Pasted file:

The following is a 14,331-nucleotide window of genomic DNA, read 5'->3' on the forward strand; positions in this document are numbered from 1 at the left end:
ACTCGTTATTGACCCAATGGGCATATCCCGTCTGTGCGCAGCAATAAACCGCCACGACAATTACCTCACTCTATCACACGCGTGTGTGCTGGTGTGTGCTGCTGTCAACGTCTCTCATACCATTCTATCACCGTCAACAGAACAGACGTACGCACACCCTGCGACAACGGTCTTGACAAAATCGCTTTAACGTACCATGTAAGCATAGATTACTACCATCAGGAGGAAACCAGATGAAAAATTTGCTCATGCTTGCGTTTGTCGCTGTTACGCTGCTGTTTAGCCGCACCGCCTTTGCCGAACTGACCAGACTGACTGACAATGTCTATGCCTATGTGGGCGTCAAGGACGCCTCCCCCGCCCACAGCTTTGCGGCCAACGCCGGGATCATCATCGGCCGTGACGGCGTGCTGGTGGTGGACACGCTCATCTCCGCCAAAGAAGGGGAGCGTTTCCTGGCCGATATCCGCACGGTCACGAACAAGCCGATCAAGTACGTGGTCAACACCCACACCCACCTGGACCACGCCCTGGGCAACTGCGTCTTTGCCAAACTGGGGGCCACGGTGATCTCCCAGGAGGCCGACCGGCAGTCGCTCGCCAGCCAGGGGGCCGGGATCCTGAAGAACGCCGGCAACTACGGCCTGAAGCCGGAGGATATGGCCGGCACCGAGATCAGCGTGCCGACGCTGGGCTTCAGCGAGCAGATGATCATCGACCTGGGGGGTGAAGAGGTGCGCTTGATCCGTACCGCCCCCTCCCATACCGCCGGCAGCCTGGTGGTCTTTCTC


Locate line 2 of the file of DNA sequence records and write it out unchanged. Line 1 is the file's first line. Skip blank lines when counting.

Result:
ACTCGTTATTGACCCAATGGGCATATCCCGTCTGTGCGCAGCAATAAACCGCCACGACAATTACCTCACTCTATCACACGCGTGTGTGCTGGTGTGTGCTGCTGTCAACGTCTCTCATACCATTCTATCACCGTCAACAGAACAGACGTACGCACACCCTGCGACAACGGTCTTGACAAAATCGCTTTAACGTACCATGTAAGCATAGATTACTACCATCAGGAGGAAACCAGATGAAAAATTTGCTCATGCTTGCGTTTGTCGCTGTTACGCTGCTGTTTAGCCGCACCGCCTTTGCCGAACTGACCAGACTGACTGACAATGTCTATGCCTATGTGGGCGTCAAGGACGCCTCCCCCGCCCACAGCTTTGCGGCCAACGCCGGGATCATCATCGGCCGTGACGGCGTGCTGGTGGTGGACACGCTCATCTCCGCCAAAGAAGGGGAGCGTTTCCTGGCCGATATCCGCACGGTCACGAACAAGCCGATCAAGTACGTGGTCAACACCCACACCCACCTGGACCACGCCCTGGGCAACTGCGTCTTTGCCAAACTGGGGGCCACGGTGATCTCCCAGGAGGCCGACCGGCAGTCGCTCGCCAGCCAGGGGGCCGGGATCCTGAAGAACGCCGGCAACTACGGCCTGAAGCCGGAGGATATGGCCGGCACCGAGATCAGCGTGCCGACGCTGGGCTTCAGCGAGCAGATGATCATCGACCTGGGGGGTGAAGAGGTGCGCTTGATCCGTACCGCCCCCTCCCATACCGCCGGCAGCCTGGTGGTCTTTCTC